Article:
How to talk to strangers this Christmas

How to talk to strangers this Christmas

Christmas is here again and with it the social events that I don’t understand why people leave till the end of the year to have. Weddings, housewarmings, more weddings, Christmas parties (that one is self-explanatory) and so on. If you’re anything like me, who finds it difficult talking to strangers, you might be tempted to dodge these events.

If you don’t want to be the lone one standing by the corner (which is absolutely fine) or spend the entire party thinking about your warm bed, here’s an article that could help.

How to talk to… strangers, by Susan RoAne

Most of us find the prospect of walking into a room full of strangers daunting. Instead of thinking, “Who will I have to talk to tonight?” say to yourself, “I wonder who I’m going to get to meet tonight.”

There’s a phrase I like to use: “The roof is an introduction”, which means that if you’re in the same place, you always have something in common. Remember that most people in any room feel uncomfortable. If we can be aware of that, and think, “What can I do to make other people feel comfortable with me?” that’s not just a great strategy for socialising – it’s a kindness.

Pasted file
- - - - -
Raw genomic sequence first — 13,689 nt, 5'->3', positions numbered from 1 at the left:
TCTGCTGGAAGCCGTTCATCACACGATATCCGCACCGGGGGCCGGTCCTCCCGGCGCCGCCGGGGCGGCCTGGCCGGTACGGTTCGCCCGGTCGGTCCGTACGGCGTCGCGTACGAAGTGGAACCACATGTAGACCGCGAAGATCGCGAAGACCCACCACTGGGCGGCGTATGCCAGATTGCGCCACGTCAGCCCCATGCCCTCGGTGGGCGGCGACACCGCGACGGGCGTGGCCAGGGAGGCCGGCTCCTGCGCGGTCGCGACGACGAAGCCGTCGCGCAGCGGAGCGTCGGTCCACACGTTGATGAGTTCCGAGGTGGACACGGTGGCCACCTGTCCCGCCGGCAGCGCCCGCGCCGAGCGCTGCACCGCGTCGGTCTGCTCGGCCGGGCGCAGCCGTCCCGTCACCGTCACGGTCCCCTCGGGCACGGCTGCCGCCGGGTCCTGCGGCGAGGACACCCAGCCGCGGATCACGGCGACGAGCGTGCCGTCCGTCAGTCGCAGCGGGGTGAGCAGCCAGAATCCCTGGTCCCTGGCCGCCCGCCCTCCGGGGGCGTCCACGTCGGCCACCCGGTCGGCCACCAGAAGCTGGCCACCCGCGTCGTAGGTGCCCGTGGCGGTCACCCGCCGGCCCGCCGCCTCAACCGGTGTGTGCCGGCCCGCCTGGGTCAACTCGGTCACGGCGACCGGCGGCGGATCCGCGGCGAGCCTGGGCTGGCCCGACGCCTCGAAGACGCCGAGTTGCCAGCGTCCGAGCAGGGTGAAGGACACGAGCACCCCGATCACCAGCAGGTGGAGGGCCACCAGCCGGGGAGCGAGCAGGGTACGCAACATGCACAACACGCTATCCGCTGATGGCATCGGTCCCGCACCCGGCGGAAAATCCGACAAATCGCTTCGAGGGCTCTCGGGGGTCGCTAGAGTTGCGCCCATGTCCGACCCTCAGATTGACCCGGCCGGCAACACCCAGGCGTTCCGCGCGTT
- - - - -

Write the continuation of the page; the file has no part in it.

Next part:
I often borrow stories. I’m not a dog person, but if someone else wants to talk about dogs, that’s fine. I just mention something my friend Jim told me about his dogs. I don’t pretend it’s my story, but just mentioning that I have a friend who loves dogs helps us to relate.

Remember that most people in any room feel uncomfortable

The number one question people ask me is, “How do I exit a conversation?” And it’s a good point: you’re not there to monopolise one person all night long. If the other person is getting a little squirmy, they’re ready to move on. Interrupt yourself, not them: “It’s been so nice talking to you. I so enjoyed talking about…” and there you can let them know you’ve been listening to what they’re saying. Then don’t just turn your back on them – it’s too abrupt. Instead, walk a quarter-length of the room away to another group or, better still, to someone standing alone.

Ask people
how they know the host, or how they got there, or what they think of the food (just about everyone likes talking about food).
Watch out for conversation-killers, especially one-upmanship. If someone says they just lost 10lb, don’t tell them how you lost 20.
Borrow stories. If you don’t have children but you’re talking to a new parent, can you share an anecdote that a friend has told you?

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